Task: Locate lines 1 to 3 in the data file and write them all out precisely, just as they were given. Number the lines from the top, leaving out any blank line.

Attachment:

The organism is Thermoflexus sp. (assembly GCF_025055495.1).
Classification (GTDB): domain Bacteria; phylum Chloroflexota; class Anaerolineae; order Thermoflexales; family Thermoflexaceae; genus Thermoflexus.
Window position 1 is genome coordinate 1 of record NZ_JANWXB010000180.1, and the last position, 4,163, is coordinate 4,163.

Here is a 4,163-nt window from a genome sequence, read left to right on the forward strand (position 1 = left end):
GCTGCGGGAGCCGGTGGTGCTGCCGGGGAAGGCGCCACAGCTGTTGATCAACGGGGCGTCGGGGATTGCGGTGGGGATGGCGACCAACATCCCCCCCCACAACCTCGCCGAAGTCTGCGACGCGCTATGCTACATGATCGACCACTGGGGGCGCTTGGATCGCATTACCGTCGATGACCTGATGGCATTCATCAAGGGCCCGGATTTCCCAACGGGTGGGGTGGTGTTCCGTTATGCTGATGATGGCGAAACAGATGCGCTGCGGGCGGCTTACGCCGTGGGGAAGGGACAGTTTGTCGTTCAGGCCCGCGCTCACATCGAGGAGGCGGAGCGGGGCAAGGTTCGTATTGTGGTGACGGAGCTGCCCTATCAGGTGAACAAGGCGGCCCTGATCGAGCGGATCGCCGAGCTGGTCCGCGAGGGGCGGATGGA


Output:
The organism is Thermoflexus sp. (assembly GCF_025055495.1).
Classification (GTDB): domain Bacteria; phylum Chloroflexota; class Anaerolineae; order Thermoflexales; family Thermoflexaceae; genus Thermoflexus.
Window position 1 is genome coordinate 1 of record NZ_JANWXB010000180.1, and the last position, 4,163, is coordinate 4,163.